Putting the smudginess of old VHS movies to use training facial recognition algorithms
Anyone who has learned to fly a plane knows that good pilots are not made in orderly classrooms. They are made in the disordered real world.
A team of Michigan State University researchers figured the same was true with facial recognition algorithms and unconstrained environments. The gap between unconstrained biometrics testing scenarios and semi-constrained training datasets of synthetic subjects hinders broader usefulness.
That gap is much larger when trying to train face biometrics from celebrities’ mugs found online.
The scientists have created a controllable face synthesis model that they say puts synthetic faces in the context of real-world systems. The model can make the images look like they were captured by CCTV cameras that are unlikely to be replaced for cost or other considerations.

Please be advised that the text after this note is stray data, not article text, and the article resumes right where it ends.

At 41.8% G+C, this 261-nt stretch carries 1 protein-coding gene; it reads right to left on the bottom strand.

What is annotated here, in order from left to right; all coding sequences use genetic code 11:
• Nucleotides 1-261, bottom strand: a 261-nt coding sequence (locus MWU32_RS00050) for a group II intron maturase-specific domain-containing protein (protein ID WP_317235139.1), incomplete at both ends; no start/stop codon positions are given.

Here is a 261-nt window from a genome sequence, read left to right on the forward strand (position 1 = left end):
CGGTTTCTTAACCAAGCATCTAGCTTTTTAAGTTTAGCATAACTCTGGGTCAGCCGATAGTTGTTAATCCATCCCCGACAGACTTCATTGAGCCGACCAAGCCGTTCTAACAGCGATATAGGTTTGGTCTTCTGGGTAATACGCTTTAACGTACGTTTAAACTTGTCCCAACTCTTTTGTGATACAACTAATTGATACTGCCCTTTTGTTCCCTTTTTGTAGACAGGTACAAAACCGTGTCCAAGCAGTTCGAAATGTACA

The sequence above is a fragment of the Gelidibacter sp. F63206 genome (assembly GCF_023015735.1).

It is a form of neural style transfer, in which one image style is transferred to an image. In this example, an ordinary photo of a dog is transformed into what the same dog might look like if painted by a specific artist.
Using the model, training images can be given sensor noise and motion blur, resolution can be minimized and the effect of turbulence can be created, according the researchers’ paper.
They state that one-to-one verification using an unconstrained training dataset is about a third lower than those using a semi-constrained dataset.
It is possible that a dataset holding tens of thousands of unconstrained subject images might address this problem, but the cost of manual labeling alone would be prohibitive.
The potential of synthetic data to solve challenges related to the ethical collection of data for facial recognition training has been prompted research, investment and excitement within the computer vision industry.